Patient Power in Orphan Drugs

January 13, 2013

By Frank Sasinowski & William Koustas

FDASIA/PDUFA V elevates the role of patients in developing orphan therapies.  It mandates that FDA implement ways to bring patients' views into drug development and FDA’s regulatory review.  This is appropriate as it is often these patients that push development of orphan drugs forward. 

While there are many, we highlight here one example that illustrates the growing power of patients.  The LAM Foundation is a patient organization chartered in 1995 by a mother of a LAM patient to raise awareness and fund research on this debilitating disease.  LAM (lymphangioleiomyomatosis) is a very rare, progressive, and frequently fatal systemic neoplasm that results in cystic destruction of the lungs and generally occurs in young women.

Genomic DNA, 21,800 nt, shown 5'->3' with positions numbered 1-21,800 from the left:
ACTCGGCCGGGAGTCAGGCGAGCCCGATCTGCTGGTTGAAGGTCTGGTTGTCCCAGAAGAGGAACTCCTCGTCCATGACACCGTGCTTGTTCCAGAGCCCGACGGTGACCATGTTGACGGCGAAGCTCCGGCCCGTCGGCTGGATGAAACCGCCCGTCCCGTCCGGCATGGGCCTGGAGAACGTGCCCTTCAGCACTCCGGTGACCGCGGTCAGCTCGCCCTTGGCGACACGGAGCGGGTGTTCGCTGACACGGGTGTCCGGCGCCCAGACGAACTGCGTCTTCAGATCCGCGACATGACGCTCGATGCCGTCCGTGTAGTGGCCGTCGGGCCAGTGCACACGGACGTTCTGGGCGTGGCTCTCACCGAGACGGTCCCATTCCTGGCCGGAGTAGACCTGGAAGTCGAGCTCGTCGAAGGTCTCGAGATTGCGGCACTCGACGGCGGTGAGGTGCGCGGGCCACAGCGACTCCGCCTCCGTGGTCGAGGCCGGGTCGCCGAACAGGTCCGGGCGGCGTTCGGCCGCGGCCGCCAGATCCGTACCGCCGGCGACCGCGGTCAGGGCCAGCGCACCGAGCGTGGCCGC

The LAM Foundation helped arrange funding and subjects for a pivotal clinical trial to study sirolimus, a drug approved to prevent renal transplant rejection, for the treatment of LAM.  The results of this successful study were published in the New England Journal of Medicine and the Journal editors wrote an accompanying piece commending this patient organization for its sterling efforts.  See McCormack FX, et al. Efficacy and Safety of Sirolimus in Lymphangioleiomyomatosis. N Engl J Med 2011;364:1595-606.  The FDA granted orphan drug designation to The LAM Foundation for sirolimus for treating LAM on October 31, 2012. 

The efforts of The LAM Foundation are just one example of how the role of patients, particularly patients with rare diseases, is becoming even more crucial in developing new medicines.  Onward!